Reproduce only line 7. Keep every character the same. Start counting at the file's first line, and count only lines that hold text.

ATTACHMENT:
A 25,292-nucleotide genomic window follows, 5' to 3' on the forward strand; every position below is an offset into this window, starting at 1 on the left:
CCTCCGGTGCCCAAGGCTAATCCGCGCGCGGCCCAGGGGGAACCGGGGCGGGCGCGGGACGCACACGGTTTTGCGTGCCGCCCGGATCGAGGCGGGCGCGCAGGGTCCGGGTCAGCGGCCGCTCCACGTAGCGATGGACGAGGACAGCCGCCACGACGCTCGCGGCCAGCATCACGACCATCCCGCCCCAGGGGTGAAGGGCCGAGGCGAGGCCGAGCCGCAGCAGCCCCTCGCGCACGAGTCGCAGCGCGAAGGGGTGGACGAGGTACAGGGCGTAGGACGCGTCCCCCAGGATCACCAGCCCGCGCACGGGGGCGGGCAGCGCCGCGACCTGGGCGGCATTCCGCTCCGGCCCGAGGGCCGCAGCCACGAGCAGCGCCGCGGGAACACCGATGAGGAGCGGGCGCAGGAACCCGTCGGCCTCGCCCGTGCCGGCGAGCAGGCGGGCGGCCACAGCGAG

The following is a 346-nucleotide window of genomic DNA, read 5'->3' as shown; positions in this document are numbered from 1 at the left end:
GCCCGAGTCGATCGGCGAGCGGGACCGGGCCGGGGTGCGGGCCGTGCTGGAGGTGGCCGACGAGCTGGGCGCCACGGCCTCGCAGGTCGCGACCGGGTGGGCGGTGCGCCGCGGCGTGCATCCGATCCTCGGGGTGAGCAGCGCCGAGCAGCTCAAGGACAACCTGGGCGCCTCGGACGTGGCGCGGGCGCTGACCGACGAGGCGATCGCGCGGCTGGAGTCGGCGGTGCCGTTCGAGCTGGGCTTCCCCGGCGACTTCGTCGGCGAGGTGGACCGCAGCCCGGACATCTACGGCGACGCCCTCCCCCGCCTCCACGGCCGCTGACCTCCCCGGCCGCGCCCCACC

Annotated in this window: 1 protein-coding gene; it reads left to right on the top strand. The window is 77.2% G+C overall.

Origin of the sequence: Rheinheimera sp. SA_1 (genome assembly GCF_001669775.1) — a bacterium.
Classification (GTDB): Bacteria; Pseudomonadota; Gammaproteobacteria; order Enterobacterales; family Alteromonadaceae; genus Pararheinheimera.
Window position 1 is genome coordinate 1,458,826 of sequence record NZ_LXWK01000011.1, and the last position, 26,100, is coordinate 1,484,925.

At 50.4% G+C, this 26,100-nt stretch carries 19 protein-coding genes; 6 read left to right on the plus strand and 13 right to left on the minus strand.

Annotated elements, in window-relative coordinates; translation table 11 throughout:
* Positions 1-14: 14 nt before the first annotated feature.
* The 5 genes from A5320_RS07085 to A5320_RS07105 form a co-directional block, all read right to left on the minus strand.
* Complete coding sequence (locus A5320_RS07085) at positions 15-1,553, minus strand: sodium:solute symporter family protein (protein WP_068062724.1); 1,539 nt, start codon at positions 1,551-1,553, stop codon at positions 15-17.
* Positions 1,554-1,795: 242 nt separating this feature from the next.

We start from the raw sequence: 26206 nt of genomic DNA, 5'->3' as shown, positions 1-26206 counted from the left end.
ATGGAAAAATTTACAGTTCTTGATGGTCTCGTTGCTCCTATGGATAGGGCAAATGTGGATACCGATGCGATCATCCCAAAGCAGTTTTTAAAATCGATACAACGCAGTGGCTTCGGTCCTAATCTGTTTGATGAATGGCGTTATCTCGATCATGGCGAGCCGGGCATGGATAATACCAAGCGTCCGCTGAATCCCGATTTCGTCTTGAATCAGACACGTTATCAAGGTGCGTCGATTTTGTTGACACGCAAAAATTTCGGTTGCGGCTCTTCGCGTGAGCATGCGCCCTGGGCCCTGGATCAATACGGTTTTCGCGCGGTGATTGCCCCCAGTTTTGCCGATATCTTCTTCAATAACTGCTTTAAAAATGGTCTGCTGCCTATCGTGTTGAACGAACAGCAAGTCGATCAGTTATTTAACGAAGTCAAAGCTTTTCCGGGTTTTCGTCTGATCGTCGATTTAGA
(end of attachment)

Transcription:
Classification (GTDB): Bacteria; Pseudomonadota; Gammaproteobacteria; order Enterobacterales; family Alteromonadaceae; genus Pararheinheimera.